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News: Notices sent to 130 illegal structures in Faridabad Aravalis-06-08-2021


Gurgaon: The forest department of Faridabad has sent show-cause notices to the owners of more than 130 structures built illegally in the eco-sensitive Aravalis. The owners have been given time to demolish their structures till Monday.
The move comes after the Supreme Court on July 23 ordered the Municipal Corporation of Faridabad (MCF) not to spare any illegal structures in the Aravalis, including farmhouses, commercial establishments and religious structures, during the ongoing demolition drive in Khori village.
“More than 130 notices were issued to owners of illegal structures in Faridabad Aravali areas earlier this week by the forest department. They have been given time till Monday to demolish the structures on their own. In case they fail to do so, the administration will raze the structures,” MCF commissioner Yashpal Yadav said.

Meanwhile, the forest department is carrying out a drone survey in the protected area. “We will still conduct the survey for another two days for identifying illegal structures in the Aravalis,” said Raj Kumar, the Faridabad district forest officer.

As many as seven teams comprising district administration and forest department officials are carrying out the survey, which will cover 5,430 hectares of forest areas. Illegal structures have been found in 500 hectares as of now.

Forest minister Kanwal Pal Gujjar had last year said a total of 60 illegal farmhouses were constructed in the Aravalis — 50 in Faridabad and 10 in Gurgaon — between 2000 and 2020.

Meanwhile, environment activists said that even though the Supreme Court has directed MCF to take action against the structures in forest areas which don’t have an approved building plan from the authorities, no action has been taken yet. “It is baffling that even after the Supreme Court’s recent order that MCF can demolish structures which do not have any kind of permission, no action has been taken yet. Owners of illegal farmhouses and other structures are deliberately being given more time,” said Vaishali Rana Chandra, an environmental activist.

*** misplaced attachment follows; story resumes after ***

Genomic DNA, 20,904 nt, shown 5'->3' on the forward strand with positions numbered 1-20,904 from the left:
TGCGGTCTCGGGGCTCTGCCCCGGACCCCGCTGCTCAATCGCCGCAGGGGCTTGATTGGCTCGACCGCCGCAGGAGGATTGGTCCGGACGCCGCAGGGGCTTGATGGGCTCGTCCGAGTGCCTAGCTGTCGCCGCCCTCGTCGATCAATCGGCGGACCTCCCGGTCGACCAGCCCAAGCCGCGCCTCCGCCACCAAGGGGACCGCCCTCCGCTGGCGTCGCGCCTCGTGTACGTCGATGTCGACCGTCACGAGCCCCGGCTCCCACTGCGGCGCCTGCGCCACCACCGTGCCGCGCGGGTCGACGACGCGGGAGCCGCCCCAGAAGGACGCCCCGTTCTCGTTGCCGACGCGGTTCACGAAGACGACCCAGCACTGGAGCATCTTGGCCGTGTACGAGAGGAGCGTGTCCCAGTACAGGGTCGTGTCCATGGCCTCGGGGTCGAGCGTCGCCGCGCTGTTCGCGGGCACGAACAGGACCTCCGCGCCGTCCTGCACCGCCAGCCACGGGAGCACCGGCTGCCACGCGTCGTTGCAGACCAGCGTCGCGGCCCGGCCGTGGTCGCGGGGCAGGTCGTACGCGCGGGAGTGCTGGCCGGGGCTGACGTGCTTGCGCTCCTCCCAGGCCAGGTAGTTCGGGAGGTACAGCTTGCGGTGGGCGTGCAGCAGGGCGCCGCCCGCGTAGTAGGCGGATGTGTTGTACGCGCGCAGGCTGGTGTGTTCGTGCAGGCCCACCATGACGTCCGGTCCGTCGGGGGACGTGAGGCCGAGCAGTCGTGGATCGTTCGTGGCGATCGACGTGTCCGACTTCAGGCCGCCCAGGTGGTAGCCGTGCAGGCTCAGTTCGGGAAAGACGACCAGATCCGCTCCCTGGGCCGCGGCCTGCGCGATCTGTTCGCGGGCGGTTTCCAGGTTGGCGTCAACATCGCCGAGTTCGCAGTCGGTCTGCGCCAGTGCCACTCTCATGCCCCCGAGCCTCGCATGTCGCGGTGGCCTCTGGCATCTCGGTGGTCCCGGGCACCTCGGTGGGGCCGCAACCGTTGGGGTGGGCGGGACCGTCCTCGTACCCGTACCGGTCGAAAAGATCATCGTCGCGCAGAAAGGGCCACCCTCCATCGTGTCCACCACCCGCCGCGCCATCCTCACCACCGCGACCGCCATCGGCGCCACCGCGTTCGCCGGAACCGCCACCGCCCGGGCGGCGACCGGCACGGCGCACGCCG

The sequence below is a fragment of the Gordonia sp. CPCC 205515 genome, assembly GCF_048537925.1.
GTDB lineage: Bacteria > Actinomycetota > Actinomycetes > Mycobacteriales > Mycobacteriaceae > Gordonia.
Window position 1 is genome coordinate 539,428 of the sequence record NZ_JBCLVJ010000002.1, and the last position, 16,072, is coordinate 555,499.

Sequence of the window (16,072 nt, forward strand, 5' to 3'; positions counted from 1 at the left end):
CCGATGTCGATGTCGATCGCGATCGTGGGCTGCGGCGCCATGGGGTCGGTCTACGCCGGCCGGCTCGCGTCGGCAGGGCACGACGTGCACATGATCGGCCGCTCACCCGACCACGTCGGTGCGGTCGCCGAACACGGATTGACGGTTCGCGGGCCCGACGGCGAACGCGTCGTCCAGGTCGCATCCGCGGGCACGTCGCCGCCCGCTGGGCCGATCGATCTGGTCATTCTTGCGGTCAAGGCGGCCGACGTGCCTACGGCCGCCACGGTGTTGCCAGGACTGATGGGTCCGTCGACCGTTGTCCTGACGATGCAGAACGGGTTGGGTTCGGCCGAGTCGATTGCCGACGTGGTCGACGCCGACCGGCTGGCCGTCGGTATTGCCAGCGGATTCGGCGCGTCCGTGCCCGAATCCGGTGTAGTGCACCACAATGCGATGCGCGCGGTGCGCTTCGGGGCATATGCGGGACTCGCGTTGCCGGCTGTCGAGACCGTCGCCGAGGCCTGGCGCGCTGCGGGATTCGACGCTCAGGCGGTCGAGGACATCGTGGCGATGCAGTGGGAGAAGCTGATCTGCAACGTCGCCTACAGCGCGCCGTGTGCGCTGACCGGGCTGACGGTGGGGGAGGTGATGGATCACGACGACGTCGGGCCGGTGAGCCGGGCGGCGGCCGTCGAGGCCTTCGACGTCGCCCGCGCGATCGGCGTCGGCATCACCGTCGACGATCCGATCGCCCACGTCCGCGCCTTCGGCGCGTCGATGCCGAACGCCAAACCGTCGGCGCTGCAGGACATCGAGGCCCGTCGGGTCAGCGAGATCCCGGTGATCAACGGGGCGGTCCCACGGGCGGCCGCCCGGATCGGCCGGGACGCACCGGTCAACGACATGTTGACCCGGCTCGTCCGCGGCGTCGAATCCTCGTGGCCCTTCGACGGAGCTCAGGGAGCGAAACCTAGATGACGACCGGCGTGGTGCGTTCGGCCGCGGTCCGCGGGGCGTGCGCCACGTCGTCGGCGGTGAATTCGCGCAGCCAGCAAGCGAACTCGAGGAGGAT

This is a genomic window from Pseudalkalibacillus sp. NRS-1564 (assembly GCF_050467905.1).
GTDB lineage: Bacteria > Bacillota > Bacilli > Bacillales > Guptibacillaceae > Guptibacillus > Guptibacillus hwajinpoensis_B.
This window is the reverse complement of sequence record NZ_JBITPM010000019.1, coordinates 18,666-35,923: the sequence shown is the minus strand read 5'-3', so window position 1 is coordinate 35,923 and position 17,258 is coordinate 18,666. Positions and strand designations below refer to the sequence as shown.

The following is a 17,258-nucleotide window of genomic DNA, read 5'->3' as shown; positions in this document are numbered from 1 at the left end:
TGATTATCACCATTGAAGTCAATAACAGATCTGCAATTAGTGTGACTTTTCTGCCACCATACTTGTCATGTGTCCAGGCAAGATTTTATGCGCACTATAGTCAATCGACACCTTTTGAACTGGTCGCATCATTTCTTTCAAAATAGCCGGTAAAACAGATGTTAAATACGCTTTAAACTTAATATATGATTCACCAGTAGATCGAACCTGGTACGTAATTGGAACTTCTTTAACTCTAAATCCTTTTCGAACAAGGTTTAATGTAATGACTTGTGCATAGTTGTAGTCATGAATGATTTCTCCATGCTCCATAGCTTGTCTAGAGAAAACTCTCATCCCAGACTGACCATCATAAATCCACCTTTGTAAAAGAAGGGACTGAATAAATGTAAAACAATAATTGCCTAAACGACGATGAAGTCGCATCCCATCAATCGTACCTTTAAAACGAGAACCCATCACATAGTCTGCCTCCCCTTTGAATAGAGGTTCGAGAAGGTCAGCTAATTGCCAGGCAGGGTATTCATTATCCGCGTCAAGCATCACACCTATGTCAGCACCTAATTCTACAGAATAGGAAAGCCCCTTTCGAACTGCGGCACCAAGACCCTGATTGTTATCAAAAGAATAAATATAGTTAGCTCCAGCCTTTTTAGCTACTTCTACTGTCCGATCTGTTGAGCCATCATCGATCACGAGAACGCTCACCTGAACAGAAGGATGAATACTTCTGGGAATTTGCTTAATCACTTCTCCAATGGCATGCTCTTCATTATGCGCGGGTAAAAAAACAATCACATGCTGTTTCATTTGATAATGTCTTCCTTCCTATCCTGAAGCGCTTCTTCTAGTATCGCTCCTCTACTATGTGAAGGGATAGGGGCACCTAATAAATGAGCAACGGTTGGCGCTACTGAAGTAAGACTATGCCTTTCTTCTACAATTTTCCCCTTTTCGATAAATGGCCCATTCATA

In the Supreme Court hearing, the farmhouse owners’ lawyer had pointed out that some of the farmhouses are not in forest areas, but on private land. To this, the apex court had questioned why these owners needed representation if their properties are not on forest land. It had then directed all these owners to submit their land records with MCF.

Haryana state information commissioner Arun Sangwan had on July 9 also recommended that the civic bodies of Gurgaon and Faridabad form a committee each to ascertain the ownership of the farmhouses in the Aravalis. This order came when the commission was hearing a petition of IAS officer Ashok Khemka relating to the existence of 60 farmhouses in the Gurgaon and Faridabad Aravalis.

The commission had directed the financial commissioner (revenue) that a committee consisting of the district forest officer, district town planner, district revenue officer, executive officer and municipal corporation officials from the two districts be formed to ascertain the ownership of the farmhouses in the Aravalis falling under their jurisdiction and submit reports within two months.

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